Lucherini, M (2016) Performing Diabetes: Surveillance and Self-Management. Surveillance and Society, 14 (2). pp. 259-276.

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Abstract

Sustaining the diabetic body involves visible practices of expert self-management: injecting insulin and testing blood sugar levels. Drawing form qualitative interviews I consider how people with diabetes manage the visibility of these practices relative to space. For many, the practices of diabetes are configured as ‘to be hidden’, and micro-spatial strategies are frequently deployed to conceal injections and tests from possible observing others. Diabetes then, is often a performance, one influenced by the performativity in space and place in which bodies are felt to be monitored. People with diabetes internalise self-disciplinary practices – keeping their diabetes discreet – especially in public. In this paper I contend that because of this performed discretion of diabetes self-management practices, there is a barrier to knowing diabetic bodies and lifeworlds. I suggest that, through increasing awareness of this subtle performance and surveillance, people with diabetes may feel less restricted in their self-management when in public space.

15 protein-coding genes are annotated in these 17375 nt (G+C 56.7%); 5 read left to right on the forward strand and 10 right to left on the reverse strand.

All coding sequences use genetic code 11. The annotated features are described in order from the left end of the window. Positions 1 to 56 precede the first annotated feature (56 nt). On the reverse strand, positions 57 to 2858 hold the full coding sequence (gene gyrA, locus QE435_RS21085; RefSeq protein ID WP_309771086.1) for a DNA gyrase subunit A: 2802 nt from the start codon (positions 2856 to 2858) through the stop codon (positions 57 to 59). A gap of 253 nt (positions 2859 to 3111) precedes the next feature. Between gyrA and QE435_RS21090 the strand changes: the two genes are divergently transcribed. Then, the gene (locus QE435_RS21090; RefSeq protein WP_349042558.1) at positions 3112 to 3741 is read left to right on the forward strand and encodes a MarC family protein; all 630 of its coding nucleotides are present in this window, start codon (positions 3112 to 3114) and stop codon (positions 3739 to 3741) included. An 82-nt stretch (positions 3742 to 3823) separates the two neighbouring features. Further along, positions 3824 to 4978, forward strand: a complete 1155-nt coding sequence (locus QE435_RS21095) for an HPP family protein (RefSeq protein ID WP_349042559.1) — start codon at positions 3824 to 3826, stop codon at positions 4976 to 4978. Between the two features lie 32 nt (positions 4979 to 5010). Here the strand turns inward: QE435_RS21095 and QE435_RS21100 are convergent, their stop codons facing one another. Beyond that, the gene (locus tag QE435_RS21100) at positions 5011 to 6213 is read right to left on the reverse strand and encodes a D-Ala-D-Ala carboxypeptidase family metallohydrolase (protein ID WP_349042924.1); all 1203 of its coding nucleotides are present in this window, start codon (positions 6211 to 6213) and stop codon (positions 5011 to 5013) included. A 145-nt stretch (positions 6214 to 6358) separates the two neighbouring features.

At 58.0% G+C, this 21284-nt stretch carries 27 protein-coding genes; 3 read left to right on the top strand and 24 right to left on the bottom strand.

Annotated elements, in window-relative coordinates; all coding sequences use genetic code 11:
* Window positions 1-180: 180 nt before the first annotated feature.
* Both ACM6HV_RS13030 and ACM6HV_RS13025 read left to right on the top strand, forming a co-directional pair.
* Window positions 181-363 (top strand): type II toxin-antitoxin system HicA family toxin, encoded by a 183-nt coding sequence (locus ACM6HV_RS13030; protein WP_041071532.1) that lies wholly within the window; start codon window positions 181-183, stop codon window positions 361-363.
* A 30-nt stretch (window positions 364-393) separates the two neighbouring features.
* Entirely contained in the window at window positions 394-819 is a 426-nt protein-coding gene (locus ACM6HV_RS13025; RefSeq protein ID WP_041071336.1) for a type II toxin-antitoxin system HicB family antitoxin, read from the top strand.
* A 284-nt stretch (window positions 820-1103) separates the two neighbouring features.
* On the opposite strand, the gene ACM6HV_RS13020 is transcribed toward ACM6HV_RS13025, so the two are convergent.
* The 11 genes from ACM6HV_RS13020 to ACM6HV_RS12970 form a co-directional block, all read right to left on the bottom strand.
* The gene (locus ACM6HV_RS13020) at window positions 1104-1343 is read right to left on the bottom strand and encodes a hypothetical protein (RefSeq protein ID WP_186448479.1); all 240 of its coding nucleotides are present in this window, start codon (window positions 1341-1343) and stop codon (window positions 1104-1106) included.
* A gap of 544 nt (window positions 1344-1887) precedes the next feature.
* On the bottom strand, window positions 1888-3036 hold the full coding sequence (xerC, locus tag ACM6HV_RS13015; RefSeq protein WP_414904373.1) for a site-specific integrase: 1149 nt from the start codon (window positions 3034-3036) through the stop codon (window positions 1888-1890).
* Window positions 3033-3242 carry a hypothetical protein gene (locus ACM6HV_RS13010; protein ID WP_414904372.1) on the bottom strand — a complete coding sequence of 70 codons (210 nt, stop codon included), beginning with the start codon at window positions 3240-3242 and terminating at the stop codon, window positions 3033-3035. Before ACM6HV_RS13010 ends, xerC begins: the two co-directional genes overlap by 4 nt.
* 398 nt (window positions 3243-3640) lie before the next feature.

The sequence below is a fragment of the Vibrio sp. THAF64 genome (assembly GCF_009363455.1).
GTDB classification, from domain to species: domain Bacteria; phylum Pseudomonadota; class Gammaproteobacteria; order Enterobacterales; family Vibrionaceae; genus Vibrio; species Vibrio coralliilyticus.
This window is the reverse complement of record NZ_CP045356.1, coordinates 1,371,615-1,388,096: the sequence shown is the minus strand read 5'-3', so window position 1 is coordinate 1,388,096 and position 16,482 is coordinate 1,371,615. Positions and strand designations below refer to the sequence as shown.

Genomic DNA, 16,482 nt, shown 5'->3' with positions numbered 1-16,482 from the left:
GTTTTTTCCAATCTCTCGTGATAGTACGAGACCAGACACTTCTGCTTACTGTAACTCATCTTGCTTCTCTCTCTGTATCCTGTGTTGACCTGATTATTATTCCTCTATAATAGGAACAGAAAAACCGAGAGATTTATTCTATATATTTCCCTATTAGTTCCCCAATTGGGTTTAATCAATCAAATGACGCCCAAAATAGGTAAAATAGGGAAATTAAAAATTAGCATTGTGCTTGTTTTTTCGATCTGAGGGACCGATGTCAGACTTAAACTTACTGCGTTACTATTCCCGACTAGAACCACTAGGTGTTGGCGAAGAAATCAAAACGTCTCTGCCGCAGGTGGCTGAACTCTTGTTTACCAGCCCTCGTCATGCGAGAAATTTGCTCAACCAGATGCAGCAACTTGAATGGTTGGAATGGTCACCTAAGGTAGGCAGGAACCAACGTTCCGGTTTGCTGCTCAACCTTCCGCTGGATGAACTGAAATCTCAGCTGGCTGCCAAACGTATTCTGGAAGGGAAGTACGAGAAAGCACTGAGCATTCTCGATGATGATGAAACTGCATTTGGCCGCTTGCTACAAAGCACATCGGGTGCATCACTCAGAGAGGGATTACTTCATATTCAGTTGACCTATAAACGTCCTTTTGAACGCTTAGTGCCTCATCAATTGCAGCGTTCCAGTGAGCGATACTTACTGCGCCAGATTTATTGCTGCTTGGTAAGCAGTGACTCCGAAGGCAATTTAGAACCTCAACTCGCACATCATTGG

Item Type: Article
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Subjects: G Geography. Anthropology. Recreation > GF Human ecology. Anthropogeography
R Medicine > RC Internal medicine > RC660 Diabetes
Divisions: Faculty of Natural Sciences > School of Geography, Geology and the Environment
Depositing User: Symplectic
Date Deposited: 10 Oct 2018 14:03
Last Modified: 08 Apr 2019 11:04
URI: https://eprints.keele.ac.uk/id/eprint/5416

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